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Free Government Information (FGI) is a place for initiating dialogue and building consensus among the various players (libraries, government agencies, non-profit organizations, researchers, journalists, etc.) who have a stake in the preservation of and perpetual free access to government information. FGI promotes free government information through collaboration, education, advocacy and research.

Internet Freedom Deteriorates: Report

Freedom House, an independent watchdog organization dedicated to the expansion of freedom around the world, has released its fourth report in a series of comprehensive studies of internet freedom around the globe. It covers developments in 60 countries that occurred between May 2012 and April 2013.

Lunchtime listen: not your grandfather’s web anymore

Not Your Grandfather’s Web Any More, a project briefing from the Coalition for Networked Information (CNI) spring 2013 member meeting by David S.H. Rosenthal of LOCKSS and Kris Carpenter Negulescu of the Internet Archive, is now available on CNI’s video channels:

YouTube: http://youtu.be/uIqU2Cr2Kjs
Vimeo: http://vimeo.com/66175352

What are the practical and theoretical archiving problems posed by the newer parts of the Web, like social media, scientific workflows and Web services? How can the challenges of these latest developments be met, if at all? This presentation reports on the results of a workshop held at the Library of Congress under the auspices of the International Internet Preservation Consortium, where practitioners of Web archiving reviewed these questions. More information about this talk, including presentation slides, is available on the CNI site.

A Roundup of Recent Government Info News and New Resources

More news and new resources via INFOdocket.com.

1. White House Launches Ethics.gov

2. USDA: Consumers to Receive Timely Food Safety Alerts Through New State Twitter Feeds

3. A Law Classification Scheme as Linked Data?

4. Access GAO Reports and Legal Decisions via New App for iOS (Free)

5. National Broadband Map Updated, New Data Added

6. United Nations Releases 2012 E-Government Survey (Full Text), Country Rankings Updated

7. Compare Country Statistics With New United Nations CountryStats iOS App (Free)

8. UNESCO Releases World Atlas of Gender Equality in Education (Full Text, Free)

9. New Online Database from NIH: Genetic Testing Registry, Video Tutorials Available

10. Open Data: DOE Data Explorer Now Searches Individual Datasets

11. Archivist of the United States Appoints New Director of Presidential Libraries

Only Half of Dot-Gov Sites are Active, GSA Reports

From a NextGov Article:

Nearly one-fifth of federal Web domains are inactive and one-fourth redirect to other dot-gov sites, according to an inventory conducted between August and October.

Active government domains employ 150 different content management systems, a hodgepodge of design templates that vary wildly from one division to the next, and a host of different performance metrics, according to a report compiled by the General Services Administration and the Office of Management and Budget.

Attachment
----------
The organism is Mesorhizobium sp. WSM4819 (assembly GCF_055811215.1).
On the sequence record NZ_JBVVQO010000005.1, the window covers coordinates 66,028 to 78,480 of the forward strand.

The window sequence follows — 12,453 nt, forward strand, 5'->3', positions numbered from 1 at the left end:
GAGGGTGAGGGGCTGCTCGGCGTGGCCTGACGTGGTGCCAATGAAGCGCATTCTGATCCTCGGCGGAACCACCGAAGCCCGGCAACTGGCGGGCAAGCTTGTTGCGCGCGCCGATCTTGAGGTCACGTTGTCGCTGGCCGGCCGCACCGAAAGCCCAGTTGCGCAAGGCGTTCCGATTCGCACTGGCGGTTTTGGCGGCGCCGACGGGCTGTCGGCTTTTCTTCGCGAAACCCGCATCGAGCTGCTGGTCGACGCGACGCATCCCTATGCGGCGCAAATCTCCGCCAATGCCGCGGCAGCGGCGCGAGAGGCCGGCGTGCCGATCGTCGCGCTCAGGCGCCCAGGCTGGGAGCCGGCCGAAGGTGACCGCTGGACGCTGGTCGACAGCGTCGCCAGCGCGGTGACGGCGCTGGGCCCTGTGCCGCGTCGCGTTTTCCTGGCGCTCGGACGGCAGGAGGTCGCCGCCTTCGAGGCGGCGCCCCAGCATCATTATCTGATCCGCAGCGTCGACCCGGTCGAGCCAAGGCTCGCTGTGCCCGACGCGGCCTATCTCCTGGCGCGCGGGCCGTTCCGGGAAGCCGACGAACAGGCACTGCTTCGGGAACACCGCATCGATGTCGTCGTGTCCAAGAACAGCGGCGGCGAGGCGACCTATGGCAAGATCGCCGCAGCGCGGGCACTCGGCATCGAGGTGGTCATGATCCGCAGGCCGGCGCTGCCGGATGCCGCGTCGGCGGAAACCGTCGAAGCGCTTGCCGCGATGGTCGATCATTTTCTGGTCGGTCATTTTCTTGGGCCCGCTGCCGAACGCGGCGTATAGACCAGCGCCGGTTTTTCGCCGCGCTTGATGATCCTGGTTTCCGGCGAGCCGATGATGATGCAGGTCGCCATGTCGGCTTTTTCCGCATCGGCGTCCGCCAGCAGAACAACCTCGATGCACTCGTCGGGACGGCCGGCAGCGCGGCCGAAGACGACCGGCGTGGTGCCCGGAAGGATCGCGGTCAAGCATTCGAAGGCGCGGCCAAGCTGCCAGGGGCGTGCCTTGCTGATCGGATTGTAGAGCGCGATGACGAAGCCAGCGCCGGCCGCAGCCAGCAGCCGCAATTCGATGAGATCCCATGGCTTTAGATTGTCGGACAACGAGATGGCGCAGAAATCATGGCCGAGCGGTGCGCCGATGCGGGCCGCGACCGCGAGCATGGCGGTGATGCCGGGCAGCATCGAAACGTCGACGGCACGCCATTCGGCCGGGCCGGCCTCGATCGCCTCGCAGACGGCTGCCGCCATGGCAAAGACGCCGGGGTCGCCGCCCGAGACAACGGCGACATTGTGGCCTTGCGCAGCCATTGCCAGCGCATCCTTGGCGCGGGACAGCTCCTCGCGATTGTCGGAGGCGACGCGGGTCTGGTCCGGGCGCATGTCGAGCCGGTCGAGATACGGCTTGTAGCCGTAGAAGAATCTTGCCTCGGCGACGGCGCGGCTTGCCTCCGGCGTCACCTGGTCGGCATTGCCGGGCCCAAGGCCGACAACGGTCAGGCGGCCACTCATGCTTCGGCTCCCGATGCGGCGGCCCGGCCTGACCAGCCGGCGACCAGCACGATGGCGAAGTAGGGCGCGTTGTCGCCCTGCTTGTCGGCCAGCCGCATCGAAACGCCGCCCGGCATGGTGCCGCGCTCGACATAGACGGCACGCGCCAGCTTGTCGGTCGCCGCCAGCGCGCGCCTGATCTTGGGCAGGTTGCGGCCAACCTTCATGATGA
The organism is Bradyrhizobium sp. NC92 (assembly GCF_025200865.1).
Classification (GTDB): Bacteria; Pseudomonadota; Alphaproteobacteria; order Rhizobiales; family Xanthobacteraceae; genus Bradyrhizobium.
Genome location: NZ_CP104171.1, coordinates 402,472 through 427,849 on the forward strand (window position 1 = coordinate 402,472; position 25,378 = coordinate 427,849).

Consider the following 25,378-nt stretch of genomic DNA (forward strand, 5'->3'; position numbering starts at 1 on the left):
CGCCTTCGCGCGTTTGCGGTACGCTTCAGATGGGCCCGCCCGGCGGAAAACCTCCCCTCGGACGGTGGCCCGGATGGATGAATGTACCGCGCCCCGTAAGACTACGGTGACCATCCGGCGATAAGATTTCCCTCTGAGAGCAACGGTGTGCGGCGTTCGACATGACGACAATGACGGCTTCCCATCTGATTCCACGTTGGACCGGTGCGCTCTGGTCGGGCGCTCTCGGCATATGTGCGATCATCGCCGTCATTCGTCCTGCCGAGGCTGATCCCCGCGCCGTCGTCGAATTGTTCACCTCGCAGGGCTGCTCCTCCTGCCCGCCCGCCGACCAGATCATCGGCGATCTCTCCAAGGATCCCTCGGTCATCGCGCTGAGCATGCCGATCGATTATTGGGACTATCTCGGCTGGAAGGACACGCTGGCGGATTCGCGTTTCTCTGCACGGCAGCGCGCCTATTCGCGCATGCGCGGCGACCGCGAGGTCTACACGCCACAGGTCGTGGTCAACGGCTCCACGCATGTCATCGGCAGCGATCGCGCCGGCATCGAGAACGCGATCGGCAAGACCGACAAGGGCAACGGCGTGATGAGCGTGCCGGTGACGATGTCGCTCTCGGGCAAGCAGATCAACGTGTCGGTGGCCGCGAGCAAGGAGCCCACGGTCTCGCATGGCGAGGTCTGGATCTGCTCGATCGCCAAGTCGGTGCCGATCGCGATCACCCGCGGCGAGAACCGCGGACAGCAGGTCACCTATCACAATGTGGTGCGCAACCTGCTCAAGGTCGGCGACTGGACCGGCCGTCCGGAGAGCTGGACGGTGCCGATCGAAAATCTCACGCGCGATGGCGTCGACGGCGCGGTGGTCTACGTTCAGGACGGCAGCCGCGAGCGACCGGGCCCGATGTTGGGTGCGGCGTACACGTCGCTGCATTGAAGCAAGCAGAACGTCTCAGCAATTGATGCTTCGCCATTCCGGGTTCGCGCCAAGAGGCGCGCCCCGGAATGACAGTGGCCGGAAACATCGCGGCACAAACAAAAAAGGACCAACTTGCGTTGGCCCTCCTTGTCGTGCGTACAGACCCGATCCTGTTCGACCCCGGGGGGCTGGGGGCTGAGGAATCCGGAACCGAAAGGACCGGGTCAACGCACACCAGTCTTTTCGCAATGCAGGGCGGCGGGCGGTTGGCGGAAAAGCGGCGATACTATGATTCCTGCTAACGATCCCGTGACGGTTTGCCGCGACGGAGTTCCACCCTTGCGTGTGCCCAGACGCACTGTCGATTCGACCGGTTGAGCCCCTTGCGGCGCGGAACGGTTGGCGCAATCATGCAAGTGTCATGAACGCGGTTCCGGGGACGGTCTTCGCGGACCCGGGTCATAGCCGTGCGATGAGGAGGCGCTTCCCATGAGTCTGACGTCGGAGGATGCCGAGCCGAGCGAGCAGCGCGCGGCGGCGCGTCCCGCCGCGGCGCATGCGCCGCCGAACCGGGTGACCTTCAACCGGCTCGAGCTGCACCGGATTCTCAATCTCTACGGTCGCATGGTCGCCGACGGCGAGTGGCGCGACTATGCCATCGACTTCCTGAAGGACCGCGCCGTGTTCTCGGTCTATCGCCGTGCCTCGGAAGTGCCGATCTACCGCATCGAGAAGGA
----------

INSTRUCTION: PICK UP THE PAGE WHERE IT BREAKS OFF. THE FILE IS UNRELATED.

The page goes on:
The report lists 1,489 total government Web domains and about 11,000 websites.


At most of the inactive sites in the report, agencies appear to own the Web domain name but are no longer maintaining it. Some sites mayhave been shut down as part of the reform initiative, though.

Read the Complete Article

Direct to State of the Federal Web Report (61 pages; PDF)

Two Books on Control of the Internet

FGI volunteer ShinJoung Yeo reviews two books about global political struggles to govern the world’s distributed communication infrastructure.

  • Access Controlled: The Shaping of Power, Rights, and Rule in Cyberspace; Networks and States: The Global Politics of Internet Governance, by ShinJoung Yeo, JASIST, Volume 62, Issue 8, pages 1647-1649, August 2011. Article first published online: 9 MAY 2011. [subscription required]

    A recent series of events–Google’s dispute with China, Secretary of State Hillary Clinton’s speech on Internet freedom, the Egyptian government shutting off nearly all Internet services during the 2011 pro-democracy revolution, .xxx domain approval by ICANN after much political controversy–is indicative of the heightening global politics surrounding the Internet.

    Two books–Access Controlled: The Shaping of Power, Rights, and Rule in Cyberspace, edited by Ronald J. Deibert, John G. Palfrey, Rafal Rohozinski, and Jonathan Zittrain, and Networks and States: The Global Politics of Internet Governance, by Milton L. Mueller–have drawn attention and provide context to exactly these global political struggles to govern the world’s distributed communication infrastructure, increase governments’ efforts to control, and reassert sovereignty rights over cyberspace by nation states. Both books contribute to explicating the complex tensions between nation states and the extraterritorial nature of the Internet.

    …If one has not yet been convinced that the Internet is far from value neutral, once again these books corroborate and stress the fact that cyberspace has grown ever more tightly intertwined with global political economy and has become a site of political, economic, and cultural struggle among nation states.